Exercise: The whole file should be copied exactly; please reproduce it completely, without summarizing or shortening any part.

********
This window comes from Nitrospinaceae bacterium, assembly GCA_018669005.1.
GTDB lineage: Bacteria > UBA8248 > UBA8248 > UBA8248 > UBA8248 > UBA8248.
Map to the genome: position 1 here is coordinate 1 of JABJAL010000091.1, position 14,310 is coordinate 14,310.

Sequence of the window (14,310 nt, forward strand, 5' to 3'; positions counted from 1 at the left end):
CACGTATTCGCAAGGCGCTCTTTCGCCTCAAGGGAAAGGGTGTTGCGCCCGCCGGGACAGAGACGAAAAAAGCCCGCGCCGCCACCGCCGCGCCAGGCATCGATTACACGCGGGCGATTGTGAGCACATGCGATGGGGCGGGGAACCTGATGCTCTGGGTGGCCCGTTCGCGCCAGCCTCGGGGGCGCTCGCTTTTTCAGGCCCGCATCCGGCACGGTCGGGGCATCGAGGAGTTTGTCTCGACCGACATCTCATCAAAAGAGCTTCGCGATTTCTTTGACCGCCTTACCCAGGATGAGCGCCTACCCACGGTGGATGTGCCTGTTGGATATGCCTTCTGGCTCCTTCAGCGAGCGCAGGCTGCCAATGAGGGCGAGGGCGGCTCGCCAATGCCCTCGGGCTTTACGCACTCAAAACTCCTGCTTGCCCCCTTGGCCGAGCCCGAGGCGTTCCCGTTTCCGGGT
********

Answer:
This window comes from Nitrospinaceae bacterium, assembly GCA_018669005.1.
GTDB lineage: Bacteria > UBA8248 > UBA8248 > UBA8248 > UBA8248 > UBA8248.
Map to the genome: position 1 here is coordinate 1 of JABJAL010000091.1, position 14,310 is coordinate 14,310.

Sequence of the window (14,310 nt, forward strand, 5' to 3'; positions counted from 1 at the left end):
CACGTATTCGCAAGGCGCTCTTTCGCCTCAAGGGAAAGGGTGTTGCGCCCGCCGGGACAGAGACGAAAAAAGCCCGCGCCGCCACCGCCGCGCCAGGCATCGATTACACGCGGGCGATTGTGAGCACATGCGATGGGGCGGGGAACCTGATGCTCTGGGTGGCCCGTTCGCGCCAGCCTCGGGGGCGCTCGCTTTTTCAGGCCCGCATCCGGCACGGTCGGGGCATCGAGGAGTTTGTCTCGACCGACATCTCATCAAAAGAGCTTCGCGATTTCTTTGACCGCCTTACCCAGGATGAGCGCCTACCCACGGTGGATGTGCCTGTTGGATATGCCTTCTGGCTCCTTCAGCGAGCGCAGGCTGCCAATGAGGGCGAGGGCGGCTCGCCAATGCCCTCGGGCTTTACGCACTCAAAACTCCTGCTTGCCCCCTTGGCCGAGCCCGAGGCGTTCCCGTTTCCGGGT